I don't see how his statement requires one to assume wealth inequality (WI) is an important metric. He's just saying one consequence of WI is what we're seeing.
And the consequences of aren't important? Let us recall he claimed a pretty big thing:
When you let the rich have all the money they've got very little left to spend it on besides conquest.
He also claimed that things were different for the last century due to a "rapid onset of technology".
What's so odd about it? If something is seen as bad, there is no such thing as a "desirable" level it. Do you have a "desirable" level of turd in your sandwich?
Everyone who eats sandwiches implicitly has a desirable level of turd in their sandwich. Small enough that they never know it's there by taste, smell, illness, etc.
But wealth inequality doesn't even come close to the disagreeability of the turd-free sandwich. Virtually everyone agrees that someone who tries should have better ability to accumulate wealth than someone who doesn't try. That leads to an inequality which near universally agreed upon. The connotation of wealth "inequality" deceptively implies that the ideal of wealth "equality" is better, but few actually buy into that unlike the ideal of the turd-free sandwich.
Actually, rich people would be LESS successful under such conditions. All those poor people can't afford to buy the luxury stuff that richer people would buy, limiting what new businesses the rich people can create, which means less new jobs for poor people, which creates a downward spiral.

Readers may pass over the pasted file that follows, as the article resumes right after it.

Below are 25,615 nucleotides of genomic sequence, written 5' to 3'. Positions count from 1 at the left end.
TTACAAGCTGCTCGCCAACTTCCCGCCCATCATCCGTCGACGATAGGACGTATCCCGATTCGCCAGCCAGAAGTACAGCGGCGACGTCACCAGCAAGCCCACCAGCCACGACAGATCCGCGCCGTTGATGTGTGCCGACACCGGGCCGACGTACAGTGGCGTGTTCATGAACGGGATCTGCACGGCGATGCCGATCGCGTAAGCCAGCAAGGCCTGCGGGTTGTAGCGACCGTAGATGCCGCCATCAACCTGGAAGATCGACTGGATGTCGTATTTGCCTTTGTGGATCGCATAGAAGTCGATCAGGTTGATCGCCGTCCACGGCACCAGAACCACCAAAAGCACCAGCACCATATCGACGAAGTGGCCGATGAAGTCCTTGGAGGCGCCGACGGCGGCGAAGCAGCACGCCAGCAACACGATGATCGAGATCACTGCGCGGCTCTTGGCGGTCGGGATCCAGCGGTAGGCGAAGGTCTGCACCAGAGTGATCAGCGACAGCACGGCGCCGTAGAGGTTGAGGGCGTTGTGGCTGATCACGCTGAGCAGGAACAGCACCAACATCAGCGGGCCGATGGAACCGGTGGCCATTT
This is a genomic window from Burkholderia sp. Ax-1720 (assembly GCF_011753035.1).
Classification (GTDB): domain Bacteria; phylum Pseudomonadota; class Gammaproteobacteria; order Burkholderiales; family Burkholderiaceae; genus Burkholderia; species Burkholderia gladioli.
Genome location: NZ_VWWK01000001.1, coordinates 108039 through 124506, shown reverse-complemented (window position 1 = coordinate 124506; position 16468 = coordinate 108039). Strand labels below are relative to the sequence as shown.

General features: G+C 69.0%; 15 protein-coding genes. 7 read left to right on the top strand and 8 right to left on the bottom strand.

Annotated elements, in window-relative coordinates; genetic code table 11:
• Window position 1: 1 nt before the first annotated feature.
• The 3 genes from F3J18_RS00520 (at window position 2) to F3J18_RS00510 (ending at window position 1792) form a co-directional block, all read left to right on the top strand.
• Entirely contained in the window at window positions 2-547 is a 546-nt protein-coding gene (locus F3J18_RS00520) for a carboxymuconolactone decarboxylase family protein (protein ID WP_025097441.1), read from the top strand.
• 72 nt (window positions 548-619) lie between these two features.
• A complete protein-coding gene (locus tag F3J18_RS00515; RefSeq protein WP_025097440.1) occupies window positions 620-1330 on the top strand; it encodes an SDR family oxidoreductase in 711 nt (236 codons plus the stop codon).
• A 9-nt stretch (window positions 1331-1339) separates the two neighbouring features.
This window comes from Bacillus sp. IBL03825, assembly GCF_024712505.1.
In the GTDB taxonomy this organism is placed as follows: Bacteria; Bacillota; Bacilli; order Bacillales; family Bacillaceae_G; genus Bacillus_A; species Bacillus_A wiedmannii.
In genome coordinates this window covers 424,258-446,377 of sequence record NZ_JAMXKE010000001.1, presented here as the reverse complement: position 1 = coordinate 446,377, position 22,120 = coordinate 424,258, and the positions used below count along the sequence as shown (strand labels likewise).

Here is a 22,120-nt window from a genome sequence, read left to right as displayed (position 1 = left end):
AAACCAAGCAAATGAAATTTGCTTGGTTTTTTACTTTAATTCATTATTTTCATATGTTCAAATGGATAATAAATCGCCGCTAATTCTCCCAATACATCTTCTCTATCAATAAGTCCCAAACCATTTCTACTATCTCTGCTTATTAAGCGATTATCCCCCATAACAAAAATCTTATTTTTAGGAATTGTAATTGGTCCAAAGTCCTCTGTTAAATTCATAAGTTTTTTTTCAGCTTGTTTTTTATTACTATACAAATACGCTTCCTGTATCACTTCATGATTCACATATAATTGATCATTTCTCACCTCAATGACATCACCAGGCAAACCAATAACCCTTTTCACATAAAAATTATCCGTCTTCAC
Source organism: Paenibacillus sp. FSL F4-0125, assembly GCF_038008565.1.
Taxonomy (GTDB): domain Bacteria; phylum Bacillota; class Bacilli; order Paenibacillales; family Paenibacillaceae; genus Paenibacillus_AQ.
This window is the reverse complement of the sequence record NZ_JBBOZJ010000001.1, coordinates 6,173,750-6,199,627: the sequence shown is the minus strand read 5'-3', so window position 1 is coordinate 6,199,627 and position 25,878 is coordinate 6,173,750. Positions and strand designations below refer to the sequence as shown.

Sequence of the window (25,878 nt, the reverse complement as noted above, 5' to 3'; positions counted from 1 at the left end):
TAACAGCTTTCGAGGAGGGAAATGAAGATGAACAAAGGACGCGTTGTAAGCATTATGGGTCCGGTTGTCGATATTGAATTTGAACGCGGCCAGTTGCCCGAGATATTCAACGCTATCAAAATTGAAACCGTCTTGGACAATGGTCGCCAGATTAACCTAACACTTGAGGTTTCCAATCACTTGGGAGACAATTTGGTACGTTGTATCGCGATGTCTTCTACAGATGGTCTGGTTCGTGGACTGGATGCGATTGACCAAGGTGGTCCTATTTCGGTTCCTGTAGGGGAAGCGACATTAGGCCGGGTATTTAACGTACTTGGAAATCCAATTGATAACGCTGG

Utter fantasy. We only need to look at the developed world to see that you aren't even remotely accurate. Rich people got richer because capital, the primary sort of wealth of rich people, continues to climb relative to the wealth gathering value of labor. It'd be nice, for example, if my wages had tracked the NASDAQ Composition, for example. My minimum wage of $3.65 per hour in 1987 would be roughly $50 per hour today.
You're also using a particularly erroneous version of the demand-driven model of the economy. Somehow it's really important that developed world people have a weak inflation-adjusted increase in their wages, but not important that the far more numerous developing world workers have massive increases after inflation in their wages.
But even if we ignore that, demand is not just driven by consumers. It's also driven by employers who always get short shrift with this particular model. I consider that a major error of the model just on its own.
If left alone, this would eventually decreased wealth inequality (e.g weaker businesses close down, the rich become not so rich anymore). So the fact that it has shifted so little is a sign that the elites are propping up the system, preventing the market from correcting itself.
And it has in the developing world. But it hasn't in the developed world. The excuses are numerous, but I think I nailed it with global labor competition.